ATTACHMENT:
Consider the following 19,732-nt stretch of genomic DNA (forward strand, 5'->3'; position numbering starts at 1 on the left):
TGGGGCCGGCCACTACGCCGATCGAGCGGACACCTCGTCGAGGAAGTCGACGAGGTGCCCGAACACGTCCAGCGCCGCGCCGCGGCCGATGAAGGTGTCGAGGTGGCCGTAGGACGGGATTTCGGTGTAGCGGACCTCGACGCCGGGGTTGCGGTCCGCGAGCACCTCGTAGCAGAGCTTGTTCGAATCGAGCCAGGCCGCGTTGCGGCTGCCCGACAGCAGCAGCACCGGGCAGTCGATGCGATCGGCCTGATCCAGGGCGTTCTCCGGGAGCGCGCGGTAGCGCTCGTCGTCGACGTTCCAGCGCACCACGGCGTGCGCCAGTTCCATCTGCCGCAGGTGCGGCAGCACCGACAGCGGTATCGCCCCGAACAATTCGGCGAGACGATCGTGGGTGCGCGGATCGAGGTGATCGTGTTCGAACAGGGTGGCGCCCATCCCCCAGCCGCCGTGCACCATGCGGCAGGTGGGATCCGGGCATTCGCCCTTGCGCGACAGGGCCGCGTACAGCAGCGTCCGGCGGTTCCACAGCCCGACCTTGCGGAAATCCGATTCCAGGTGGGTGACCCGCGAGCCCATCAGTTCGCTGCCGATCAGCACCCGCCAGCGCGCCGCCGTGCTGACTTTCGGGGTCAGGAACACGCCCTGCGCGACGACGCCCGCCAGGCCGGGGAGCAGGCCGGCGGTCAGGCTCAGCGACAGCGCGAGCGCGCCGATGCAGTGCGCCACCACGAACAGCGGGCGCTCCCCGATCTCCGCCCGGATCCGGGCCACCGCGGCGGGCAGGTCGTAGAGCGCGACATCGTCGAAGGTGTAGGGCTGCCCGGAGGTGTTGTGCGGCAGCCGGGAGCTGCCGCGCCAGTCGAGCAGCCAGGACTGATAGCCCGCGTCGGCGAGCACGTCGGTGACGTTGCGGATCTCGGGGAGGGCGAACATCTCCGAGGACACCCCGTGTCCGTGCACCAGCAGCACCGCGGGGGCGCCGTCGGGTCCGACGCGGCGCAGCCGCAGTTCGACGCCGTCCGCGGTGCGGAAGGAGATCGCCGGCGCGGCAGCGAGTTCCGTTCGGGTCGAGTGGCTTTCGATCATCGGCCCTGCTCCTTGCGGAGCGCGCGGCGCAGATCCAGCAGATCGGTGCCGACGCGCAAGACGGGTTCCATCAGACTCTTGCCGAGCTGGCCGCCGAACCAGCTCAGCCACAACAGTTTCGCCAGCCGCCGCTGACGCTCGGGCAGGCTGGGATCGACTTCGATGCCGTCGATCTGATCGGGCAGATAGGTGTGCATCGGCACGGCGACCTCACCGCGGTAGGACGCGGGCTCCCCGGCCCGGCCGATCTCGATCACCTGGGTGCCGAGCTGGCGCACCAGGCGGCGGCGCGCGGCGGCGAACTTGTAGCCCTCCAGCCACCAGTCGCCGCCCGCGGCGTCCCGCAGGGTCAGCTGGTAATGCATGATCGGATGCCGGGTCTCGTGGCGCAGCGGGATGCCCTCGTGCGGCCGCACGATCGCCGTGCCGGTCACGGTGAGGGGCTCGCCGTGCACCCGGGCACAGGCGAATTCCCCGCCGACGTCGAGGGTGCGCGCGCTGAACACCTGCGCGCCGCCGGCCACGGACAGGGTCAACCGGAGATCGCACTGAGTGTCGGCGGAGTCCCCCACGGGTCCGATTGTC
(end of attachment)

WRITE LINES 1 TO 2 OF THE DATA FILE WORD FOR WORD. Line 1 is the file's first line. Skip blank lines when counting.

Consider the following 19,732-nt stretch of genomic DNA (forward strand, 5'->3'; position numbering starts at 1 on the left):
TGGGGCCGGCCACTACGCCGATCGAGCGGACACCTCGTCGAGGAAGTCGACGAGGTGCCCGAACACGTCCAGCGCCGCGCCGCGGCCGATGAAGGTGTCGAGGTGGCCGTAGGACGGGATTTCGGTGTAGCGGACCTCGACGCCGGGGTTGCGGTCCGCGAGCACCTCGTAGCAGAGCTTGTTCGAATCGAGCCAGGCCGCGTTGCGGCTGCCCGACAGCAGCAGCACCGGGCAGTCGATGCGATCGGCCTGATCCAGGGCGTTCTCCGGGAGCGCGCGGTAGCGCTCGTCGTCGACGTTCCAGCGCACCACGGCGTGCGCCAGTTCCATCTGCCGCAGGTGCGGCAGCACCGACAGCGGTATCGCCCCGAACAATTCGGCGAGACGATCGTGGGTGCGCGGATCGAGGTGATCGTGTTCGAACAGGGTGGCGCCCATCCCCCAGCCGCCGTGCACCATGCGGCAGGTGGGATCCGGGCATTCGCCCTTGCGCGACAGGGCCGCGTACAGCAGCGTCCGGCGGTTCCACAGCCCGACCTTGCGGAAATCCGATTCCAGGTGGGTGACCCGCGAGCCCATCAGTTCGCTGCCGATCAGCACCCGCCAGCGCGCCGCCGTGCTGACTTTCGGGGTCAGGAACACGCCCTGCGCGACGACGCCCGCCAGGCCGGGGAGCAGGCCGGCGGTCAGGCTCAGCGACAGCGCGAGCGCGCCGATGCAGTGCGCCACCACGAACAGCGGGCGCTCCCCGATCTCCGCCCGGATCCGGGCCACCGCGGCGGGCAGGTCGTAGAGCGCGACATCGTCGAAGGTGTAGGGCTGCCCGGAGGTGTTGTGCGGCAGCCGGGAGCTGCCGCGCCAGTCGAGCAGCCAGGACTGATAGCCCGCGTCGGCGAGCACGTCGGTGACGTTGCGGATCTCGGGGAGGGCGAACATCTCCGAGGACACCCCGTGTCCGTGCACCAGCAGCACCGCGGGGGCGCCGTCGGGTCCGACGCGGCGCAGCCGCAGTTCGACGCCGTCCGCGGTGCGGAAGGAGATCGCCGGCGCGGCAGCGAGTTCCGTTCGGGTCGAGTGGCTTTCGATCATCGGCCCTGCTCCTTGCGGAGCGCGCGGCGCAGATCCAGCAGATCGGTGCCGACGCGCAAGACGGGTTCCATCAGACTCTTGCCGAGCTGGCCGCCGAACCAGCTCAGCCACAACAGTTTCGCCAGCCGCCGCTGACGCTCGGGCAGGCTGGGATCGACTTCGATGCCGTCGATCTGATCGGGCAGATAGGTGTGCATCGGCACGGCGACCTCACCGCGGTAGGACGCGGGCTCCCCGGCCCGGCCGATCTCGATCACCTGGGTGCCGAGCTGGCGCACCAGGCGGCGGCGCGCGGCGGCGAACTTGTAGCCCTCCAGCCACCAGTCGCCGCCCGCGGCGTCCCGCAGGGTCAGCTGGTAATGCATGATCGGATGCCGGGTCTCGTGGCGCAGCGGGATGCCCTCGTGCGGCCGCACGATCGCCGTGCCGGTCACGGTGAGGGGCTCGCCGTGCACCCGGGCACAGGCGAATTCCCCGCCGACGTCGAGGGTGCGCGCGCTGAACACCTGCGCGCCGCCGGCCACGGACAGGGTCAACCGGAGATCGCACTGAGTGTCGGCGGAGTCCCCCACGGGTCCGATTGTC